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Improving Hip Implant Function and Survivorship by Personalizing Component Implantation

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The long-term success of a total hip arthroplasty (THA) relies on many factors. Most importantly it depends on the appropriate implant choice and accurate component positioning. Traditionally, implant positioning has been determined by pre- and postoperative, plain radiographs. However, as our understanding of optimal implant positioning has evolved, some providers are utilizing advanced methods in order to assess optimal implant placement and account for the unique variations in patient joint kinematics.

CT imaging makes precision assessment of personalized component implantation possible. The article cited in this post emphasizes the importance of obtaining preoperative CT imaging in determining an accurate assessment of personalized THA implantation. This is not only helpful for the initial implantation of the components, but also postoperatively when indicating, “whether the native proximal femoral and acetabular orientations and the hip center of rotation have been appropriately reproduced and whether the components were implanted with accuracy compared to the preoperative template.”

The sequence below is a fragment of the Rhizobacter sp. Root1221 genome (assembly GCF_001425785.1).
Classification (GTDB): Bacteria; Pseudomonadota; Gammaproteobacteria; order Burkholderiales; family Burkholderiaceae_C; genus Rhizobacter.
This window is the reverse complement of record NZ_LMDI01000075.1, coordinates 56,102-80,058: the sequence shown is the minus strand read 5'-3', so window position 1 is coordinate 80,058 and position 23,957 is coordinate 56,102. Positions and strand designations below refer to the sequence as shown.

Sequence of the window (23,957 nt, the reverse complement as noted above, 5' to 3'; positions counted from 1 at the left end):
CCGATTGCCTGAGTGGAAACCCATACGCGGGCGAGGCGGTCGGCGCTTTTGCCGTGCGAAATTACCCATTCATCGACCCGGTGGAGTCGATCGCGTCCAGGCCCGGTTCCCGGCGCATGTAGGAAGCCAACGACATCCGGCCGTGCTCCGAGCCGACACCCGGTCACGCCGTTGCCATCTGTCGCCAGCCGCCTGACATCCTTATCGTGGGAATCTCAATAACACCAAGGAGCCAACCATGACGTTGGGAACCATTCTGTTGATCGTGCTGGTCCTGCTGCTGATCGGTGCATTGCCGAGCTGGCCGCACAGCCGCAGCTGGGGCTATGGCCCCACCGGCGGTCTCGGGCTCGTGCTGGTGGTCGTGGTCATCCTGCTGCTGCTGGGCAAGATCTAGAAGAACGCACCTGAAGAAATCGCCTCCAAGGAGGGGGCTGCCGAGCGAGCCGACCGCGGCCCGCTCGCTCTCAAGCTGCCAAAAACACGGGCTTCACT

Traditional x-rays may not capture the unique spino-pelvic dynamics, which are critical to the stability of total hip arthroplasty. In order to fully understand the optimal orientation, sizing and positioning of the components in a THA, it is highly advantageous to be able to reference 3D-CT images over standard radiographs.

This article highlights precisely what Kinomatic practices. Kinomatic’s Custom Surgical Planning allows surgeons to recreate the natural, biomechanical alignment of a patient’s hip leading to improved functional outcomes and increased implant survivorship. Kinomatic is able to achieve this by opting for more advanced imaging, 3D technology, and virtual reality preoperative surgical planning.

Original Article Source:

Behery O.A., Poultsides L., Vigdorchik J.M. (2020) Modern Imaging in Planning a Personalized Hip Replacement and Evaluating the Spino-pelvic Relationship in Prosthetic Instability. In: Rivière C., Vendittoli PA. (eds) Personalized Hip and Knee Joint Replacement. Springer, Cham. https://doi.org/10.1007/978-3-030-24243-5_13

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